Project Tomorrow’s Speak Up 2015 Annual Report

There are many articles and discussions taking place concerning the role of the teacher in the future. Project Tomorrow suggests that, not just educators, but nobody can avoid the fact that the way people learn is highly visual. There are visual representations for us to learn at our jobs, homes, and schools. The students of today are so visually oriented and educators need to embrace that and not steer away from it. So of course it would be obvious to use technology to educate students because they use technology so much anyway.

School leaders have many reasons for supporting the inclusion of digital content and technology in education. I agree with those reasons. I think the key point to making sure that the inclusion of technology in daily instruction is successful, is to make sure that the educators have been trained/taught how to use the technology that can be incorporated into their instruction. Some people can become overwhelmed with all the devices and options and it would be helpful if there were classes to help educators develop the skills to use technology confidently.

With that being said, school principals should set up those development courses within their school or share any professional development courses that will be scheduled in near by areas so that all educators have the option of furthering their technology education. I feel that a few hours of technology education should be required for all educators because it is becoming more and more evident that teaching without education is cheating the students out of fun yet very important experiences in their education.


Flipped Classroom…Take 60.. and ACTION!

movie marker.png

When I first heard that we had to complete a Flipped Classroom, I was excited. I thought it would be cool to be able to use different programs that provide great visuals to create a lesson. I’m ok with technology so I didn’t think it would be too hard to complete this Flipped Classroom assignment. I had every intention on making my Flipped lesson super creative, but I struggled majorly.

I have a Mac and I was told that QuickTime is an easy and excellent program to use when creating lessons for Flipped Classrooms. That was not the case for me at all! About 60 takes later and I have a video that is just ok. I got to the point with 4 hours of recording that a few words pronounced weirdly was . My main issue I had when I was recording was that QuickTime was using so much energy from my computer that the laptop fan would cut on about 1 minute into my recording each and every time I clicked “start recording”. I became desperate and actually recorded in front of an open refrigerator to try and keep the laptop fan from coming on. TRUE STORY!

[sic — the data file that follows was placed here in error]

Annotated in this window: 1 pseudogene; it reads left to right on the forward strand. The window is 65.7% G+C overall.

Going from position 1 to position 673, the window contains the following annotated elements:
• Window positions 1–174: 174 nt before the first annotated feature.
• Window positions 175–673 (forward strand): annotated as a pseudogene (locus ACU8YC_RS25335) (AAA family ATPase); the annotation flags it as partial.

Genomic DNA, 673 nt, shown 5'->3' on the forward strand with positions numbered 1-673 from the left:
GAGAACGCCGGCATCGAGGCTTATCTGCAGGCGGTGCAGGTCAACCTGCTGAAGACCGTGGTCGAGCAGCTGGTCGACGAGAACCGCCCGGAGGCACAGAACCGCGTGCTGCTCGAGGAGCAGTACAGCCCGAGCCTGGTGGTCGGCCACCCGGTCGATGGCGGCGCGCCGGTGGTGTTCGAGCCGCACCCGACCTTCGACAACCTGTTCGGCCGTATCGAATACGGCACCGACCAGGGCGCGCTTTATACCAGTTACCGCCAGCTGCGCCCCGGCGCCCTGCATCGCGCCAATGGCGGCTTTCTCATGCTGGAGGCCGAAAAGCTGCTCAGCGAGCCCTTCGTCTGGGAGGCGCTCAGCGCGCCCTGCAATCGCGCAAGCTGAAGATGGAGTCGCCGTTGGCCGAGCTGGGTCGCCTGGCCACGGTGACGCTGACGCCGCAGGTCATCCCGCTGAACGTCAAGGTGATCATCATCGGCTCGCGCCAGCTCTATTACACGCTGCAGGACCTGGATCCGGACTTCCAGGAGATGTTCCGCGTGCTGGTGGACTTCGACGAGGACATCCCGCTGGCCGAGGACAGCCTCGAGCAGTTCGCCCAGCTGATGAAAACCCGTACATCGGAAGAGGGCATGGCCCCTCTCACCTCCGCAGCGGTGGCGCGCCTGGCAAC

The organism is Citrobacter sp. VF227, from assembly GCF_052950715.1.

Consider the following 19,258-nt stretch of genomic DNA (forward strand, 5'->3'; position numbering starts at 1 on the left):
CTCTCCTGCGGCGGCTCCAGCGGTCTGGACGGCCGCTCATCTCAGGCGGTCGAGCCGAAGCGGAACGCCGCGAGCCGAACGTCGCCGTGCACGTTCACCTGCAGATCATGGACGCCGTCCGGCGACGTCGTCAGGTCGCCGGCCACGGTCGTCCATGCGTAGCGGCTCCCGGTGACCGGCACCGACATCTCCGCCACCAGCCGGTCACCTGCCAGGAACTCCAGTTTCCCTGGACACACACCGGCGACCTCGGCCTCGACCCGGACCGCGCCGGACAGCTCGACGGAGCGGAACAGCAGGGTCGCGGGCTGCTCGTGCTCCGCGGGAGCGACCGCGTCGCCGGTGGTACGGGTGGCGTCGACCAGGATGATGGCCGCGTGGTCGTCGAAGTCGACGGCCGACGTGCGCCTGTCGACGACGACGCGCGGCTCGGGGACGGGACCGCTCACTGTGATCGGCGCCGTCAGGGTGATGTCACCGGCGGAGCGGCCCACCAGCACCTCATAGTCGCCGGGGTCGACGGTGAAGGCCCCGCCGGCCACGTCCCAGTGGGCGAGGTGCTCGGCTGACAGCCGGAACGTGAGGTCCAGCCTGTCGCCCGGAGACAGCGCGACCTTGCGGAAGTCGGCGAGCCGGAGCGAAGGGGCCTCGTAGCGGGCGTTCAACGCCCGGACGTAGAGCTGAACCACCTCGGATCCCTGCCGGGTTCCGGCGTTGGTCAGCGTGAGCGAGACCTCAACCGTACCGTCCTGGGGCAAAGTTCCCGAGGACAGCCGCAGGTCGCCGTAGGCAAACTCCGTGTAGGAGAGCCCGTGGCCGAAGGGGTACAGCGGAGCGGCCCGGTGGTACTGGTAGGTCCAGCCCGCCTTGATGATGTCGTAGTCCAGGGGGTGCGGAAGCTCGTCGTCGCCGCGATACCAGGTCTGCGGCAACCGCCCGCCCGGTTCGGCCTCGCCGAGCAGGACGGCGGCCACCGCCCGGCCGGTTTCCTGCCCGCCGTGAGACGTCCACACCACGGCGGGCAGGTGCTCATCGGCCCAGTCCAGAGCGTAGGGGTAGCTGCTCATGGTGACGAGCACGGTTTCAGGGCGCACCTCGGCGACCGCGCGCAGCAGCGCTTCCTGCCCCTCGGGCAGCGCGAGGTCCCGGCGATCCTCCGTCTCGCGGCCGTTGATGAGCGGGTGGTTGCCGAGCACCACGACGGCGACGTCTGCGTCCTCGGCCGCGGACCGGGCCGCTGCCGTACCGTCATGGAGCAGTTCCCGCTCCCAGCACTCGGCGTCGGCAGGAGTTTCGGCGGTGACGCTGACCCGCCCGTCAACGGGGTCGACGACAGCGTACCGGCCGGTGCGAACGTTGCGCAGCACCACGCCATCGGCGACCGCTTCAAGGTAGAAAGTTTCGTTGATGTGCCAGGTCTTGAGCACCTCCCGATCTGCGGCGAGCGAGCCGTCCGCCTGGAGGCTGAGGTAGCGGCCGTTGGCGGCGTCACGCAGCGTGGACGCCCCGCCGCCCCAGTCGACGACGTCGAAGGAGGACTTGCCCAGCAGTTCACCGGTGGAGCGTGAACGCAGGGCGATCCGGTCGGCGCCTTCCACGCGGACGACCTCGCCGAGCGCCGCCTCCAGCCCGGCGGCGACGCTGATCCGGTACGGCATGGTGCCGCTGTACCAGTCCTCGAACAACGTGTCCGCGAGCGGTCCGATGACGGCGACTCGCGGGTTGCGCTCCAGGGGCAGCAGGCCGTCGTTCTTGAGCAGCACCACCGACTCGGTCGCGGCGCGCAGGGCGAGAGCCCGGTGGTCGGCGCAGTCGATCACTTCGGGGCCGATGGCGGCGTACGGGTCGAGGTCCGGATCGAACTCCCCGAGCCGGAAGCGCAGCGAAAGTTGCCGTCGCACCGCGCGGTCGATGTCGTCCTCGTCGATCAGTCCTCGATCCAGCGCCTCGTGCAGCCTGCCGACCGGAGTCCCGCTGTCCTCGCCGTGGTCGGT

With all that said, I didn’t have the patience to try and use another program to create supplemental materials for my video. I decided to go with a good old fashion worksheet. My worksheet will allow the students to organize the different theories about atoms because there was a lot of information. The history of the atom is one of the concepts that students need to know in order to fully understand why the periodic table is arranged the way it is and why atoms and the subatomic particles behave the way they do.

Overall, I’m sure QuickTime is great for newer Macs, but I don’t think I will use it again until I have a new laptop. I can definitely see how students may enjoy watching videos prior to their class periods. Having to stare at a teacher for an hour or more can really get old. I do see myself attempting to try another program to create a flipped lesson; I think I can have better luck with a different program.


Check out my Flipped Classroom on The History of the Atom

I created a quick quiz (I wouldn’t grade it); I would just want students to show their understanding of the video lesson and have a worksheet that they can refer to in the Chemistry notebook.  This would also give me time to go over any of the concepts the students didn’t understand.  Here is the link to the quick quiz: